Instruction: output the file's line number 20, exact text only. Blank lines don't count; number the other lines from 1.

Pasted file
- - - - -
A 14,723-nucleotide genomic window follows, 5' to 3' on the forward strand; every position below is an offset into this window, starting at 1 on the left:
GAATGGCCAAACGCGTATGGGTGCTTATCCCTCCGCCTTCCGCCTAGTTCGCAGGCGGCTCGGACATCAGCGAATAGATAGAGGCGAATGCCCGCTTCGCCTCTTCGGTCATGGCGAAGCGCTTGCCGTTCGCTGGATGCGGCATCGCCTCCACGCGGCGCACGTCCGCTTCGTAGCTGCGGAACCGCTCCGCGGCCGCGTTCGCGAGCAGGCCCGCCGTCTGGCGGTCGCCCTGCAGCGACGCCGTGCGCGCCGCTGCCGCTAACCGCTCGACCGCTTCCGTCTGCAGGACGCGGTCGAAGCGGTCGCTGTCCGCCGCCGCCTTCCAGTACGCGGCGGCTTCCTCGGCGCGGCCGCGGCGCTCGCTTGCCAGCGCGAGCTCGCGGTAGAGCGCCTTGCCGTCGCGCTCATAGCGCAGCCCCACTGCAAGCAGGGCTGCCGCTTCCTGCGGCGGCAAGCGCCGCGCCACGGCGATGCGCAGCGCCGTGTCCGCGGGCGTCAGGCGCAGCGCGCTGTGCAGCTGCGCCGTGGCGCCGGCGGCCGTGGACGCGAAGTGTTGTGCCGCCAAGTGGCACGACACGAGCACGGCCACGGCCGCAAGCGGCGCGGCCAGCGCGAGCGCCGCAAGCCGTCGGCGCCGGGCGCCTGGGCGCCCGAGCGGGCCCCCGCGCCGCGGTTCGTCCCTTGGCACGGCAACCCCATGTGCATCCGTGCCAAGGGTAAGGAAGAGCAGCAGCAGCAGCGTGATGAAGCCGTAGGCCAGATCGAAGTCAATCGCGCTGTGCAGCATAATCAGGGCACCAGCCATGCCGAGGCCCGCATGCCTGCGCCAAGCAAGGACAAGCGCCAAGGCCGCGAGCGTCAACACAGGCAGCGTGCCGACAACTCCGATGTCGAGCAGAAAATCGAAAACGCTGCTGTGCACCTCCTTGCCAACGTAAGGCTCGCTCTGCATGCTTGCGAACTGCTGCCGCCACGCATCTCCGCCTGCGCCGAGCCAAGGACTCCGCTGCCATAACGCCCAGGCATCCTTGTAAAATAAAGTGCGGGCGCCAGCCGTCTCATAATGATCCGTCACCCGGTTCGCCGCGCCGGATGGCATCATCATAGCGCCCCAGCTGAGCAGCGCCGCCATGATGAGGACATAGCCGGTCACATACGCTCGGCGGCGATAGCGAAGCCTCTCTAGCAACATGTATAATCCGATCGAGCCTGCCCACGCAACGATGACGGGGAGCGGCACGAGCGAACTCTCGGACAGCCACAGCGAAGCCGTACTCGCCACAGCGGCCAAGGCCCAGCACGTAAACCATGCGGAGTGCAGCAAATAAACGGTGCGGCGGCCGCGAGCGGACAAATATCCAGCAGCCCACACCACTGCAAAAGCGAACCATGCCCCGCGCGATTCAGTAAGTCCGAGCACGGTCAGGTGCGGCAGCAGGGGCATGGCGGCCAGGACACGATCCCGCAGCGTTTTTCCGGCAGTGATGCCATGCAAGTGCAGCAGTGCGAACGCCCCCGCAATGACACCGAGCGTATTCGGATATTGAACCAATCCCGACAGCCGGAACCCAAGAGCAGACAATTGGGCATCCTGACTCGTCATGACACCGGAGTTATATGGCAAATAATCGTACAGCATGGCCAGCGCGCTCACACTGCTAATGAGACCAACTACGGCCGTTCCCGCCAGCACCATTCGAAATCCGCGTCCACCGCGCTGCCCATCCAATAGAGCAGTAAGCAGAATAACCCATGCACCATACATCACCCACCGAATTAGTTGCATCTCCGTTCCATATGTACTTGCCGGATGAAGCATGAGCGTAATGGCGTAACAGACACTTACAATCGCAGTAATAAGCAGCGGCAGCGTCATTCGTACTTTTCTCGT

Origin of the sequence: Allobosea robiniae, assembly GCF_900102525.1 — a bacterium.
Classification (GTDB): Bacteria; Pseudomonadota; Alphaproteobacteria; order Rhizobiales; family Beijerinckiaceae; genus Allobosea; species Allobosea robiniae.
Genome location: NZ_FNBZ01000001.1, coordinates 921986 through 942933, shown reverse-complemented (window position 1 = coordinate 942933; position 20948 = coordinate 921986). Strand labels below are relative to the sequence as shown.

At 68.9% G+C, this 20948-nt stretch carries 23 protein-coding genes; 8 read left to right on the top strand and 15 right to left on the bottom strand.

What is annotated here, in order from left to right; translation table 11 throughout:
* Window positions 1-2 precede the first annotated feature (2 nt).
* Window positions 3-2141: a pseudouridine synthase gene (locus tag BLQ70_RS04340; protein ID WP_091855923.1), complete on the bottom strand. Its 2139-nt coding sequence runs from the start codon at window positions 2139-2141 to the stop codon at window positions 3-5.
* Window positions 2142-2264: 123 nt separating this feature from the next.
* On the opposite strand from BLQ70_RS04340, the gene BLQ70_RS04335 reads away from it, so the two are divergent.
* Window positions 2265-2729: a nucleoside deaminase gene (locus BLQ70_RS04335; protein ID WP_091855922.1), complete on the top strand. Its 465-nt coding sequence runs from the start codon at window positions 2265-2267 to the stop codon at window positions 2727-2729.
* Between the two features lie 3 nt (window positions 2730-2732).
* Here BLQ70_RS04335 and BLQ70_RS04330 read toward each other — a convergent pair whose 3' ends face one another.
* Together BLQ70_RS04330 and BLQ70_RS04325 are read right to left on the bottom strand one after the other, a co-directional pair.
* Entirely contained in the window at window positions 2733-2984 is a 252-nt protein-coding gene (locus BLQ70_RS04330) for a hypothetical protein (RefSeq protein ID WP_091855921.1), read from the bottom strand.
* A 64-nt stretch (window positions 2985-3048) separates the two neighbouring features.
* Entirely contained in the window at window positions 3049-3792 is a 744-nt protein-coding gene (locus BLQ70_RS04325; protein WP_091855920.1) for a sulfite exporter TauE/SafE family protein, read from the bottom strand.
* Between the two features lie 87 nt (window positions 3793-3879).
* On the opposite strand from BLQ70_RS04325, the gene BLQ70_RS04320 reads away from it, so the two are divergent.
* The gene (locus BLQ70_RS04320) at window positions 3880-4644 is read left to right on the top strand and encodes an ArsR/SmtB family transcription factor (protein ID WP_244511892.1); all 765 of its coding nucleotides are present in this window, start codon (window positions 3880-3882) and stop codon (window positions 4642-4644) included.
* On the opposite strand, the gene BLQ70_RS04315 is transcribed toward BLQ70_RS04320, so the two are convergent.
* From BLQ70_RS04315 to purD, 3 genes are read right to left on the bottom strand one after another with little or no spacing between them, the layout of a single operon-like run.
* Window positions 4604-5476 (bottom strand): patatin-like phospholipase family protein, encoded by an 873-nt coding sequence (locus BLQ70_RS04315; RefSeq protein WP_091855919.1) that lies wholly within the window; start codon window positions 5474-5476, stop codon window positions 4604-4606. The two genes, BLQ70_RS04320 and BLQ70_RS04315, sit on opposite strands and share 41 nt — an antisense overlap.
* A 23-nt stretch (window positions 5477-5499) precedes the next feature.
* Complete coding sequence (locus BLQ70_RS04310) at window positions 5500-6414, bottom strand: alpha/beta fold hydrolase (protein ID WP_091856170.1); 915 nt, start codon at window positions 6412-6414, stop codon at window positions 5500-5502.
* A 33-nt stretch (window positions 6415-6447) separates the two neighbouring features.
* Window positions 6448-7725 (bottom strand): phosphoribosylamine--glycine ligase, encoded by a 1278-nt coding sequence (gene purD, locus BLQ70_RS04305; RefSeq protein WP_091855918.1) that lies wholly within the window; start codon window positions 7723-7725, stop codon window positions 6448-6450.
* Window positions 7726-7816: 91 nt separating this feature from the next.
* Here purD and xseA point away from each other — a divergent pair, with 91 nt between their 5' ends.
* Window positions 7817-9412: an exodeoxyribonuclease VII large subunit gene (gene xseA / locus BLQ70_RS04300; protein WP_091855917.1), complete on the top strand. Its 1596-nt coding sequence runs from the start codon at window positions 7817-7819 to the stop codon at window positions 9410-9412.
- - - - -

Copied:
* On the opposite strand from BLQ70_RS04325, the gene BLQ70_RS04320 reads away from it, so the two are divergent.